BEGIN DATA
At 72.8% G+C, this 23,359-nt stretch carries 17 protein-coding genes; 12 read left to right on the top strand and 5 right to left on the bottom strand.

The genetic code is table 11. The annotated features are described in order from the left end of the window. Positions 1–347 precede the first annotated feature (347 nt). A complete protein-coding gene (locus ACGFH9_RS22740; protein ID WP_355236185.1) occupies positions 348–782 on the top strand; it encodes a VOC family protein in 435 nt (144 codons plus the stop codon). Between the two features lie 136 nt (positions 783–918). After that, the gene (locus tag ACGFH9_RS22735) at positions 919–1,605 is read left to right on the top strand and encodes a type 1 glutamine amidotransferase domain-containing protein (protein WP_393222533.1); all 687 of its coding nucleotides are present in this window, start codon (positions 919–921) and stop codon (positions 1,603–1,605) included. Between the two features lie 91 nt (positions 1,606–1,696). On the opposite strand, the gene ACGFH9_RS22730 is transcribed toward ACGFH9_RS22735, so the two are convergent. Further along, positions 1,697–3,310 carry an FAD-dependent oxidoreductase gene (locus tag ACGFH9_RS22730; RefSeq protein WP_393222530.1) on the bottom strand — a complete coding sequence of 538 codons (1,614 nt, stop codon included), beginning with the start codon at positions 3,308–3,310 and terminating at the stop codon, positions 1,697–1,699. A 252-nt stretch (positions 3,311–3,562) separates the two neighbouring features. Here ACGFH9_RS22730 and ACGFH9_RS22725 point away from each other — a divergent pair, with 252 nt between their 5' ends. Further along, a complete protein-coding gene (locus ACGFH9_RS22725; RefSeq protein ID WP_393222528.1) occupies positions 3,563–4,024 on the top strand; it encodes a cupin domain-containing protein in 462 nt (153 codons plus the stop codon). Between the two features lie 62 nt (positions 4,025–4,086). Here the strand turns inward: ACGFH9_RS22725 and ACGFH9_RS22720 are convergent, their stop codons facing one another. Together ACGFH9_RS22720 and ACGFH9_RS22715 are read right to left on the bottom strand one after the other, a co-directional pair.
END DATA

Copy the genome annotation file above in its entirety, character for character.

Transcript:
At 72.8% G+C, this 23,359-nt stretch carries 17 protein-coding genes; 12 read left to right on the top strand and 5 right to left on the bottom strand.

The genetic code is table 11. The annotated features are described in order from the left end of the window. Positions 1–347 precede the first annotated feature (347 nt). A complete protein-coding gene (locus ACGFH9_RS22740; protein ID WP_355236185.1) occupies positions 348–782 on the top strand; it encodes a VOC family protein in 435 nt (144 codons plus the stop codon). Between the two features lie 136 nt (positions 783–918). After that, the gene (locus tag ACGFH9_RS22735) at positions 919–1,605 is read left to right on the top strand and encodes a type 1 glutamine amidotransferase domain-containing protein (protein WP_393222533.1); all 687 of its coding nucleotides are present in this window, start codon (positions 919–921) and stop codon (positions 1,603–1,605) included. Between the two features lie 91 nt (positions 1,606–1,696). On the opposite strand, the gene ACGFH9_RS22730 is transcribed toward ACGFH9_RS22735, so the two are convergent. Further along, positions 1,697–3,310 carry an FAD-dependent oxidoreductase gene (locus tag ACGFH9_RS22730; RefSeq protein WP_393222530.1) on the bottom strand — a complete coding sequence of 538 codons (1,614 nt, stop codon included), beginning with the start codon at positions 3,308–3,310 and terminating at the stop codon, positions 1,697–1,699. A 252-nt stretch (positions 3,311–3,562) separates the two neighbouring features. Here ACGFH9_RS22730 and ACGFH9_RS22725 point away from each other — a divergent pair, with 252 nt between their 5' ends. Further along, a complete protein-coding gene (locus ACGFH9_RS22725; RefSeq protein ID WP_393222528.1) occupies positions 3,563–4,024 on the top strand; it encodes a cupin domain-containing protein in 462 nt (153 codons plus the stop codon). Between the two features lie 62 nt (positions 4,025–4,086). Here the strand turns inward: ACGFH9_RS22725 and ACGFH9_RS22720 are convergent, their stop codons facing one another. Together ACGFH9_RS22720 and ACGFH9_RS22715 are read right to left on the bottom strand one after the other, a co-directional pair.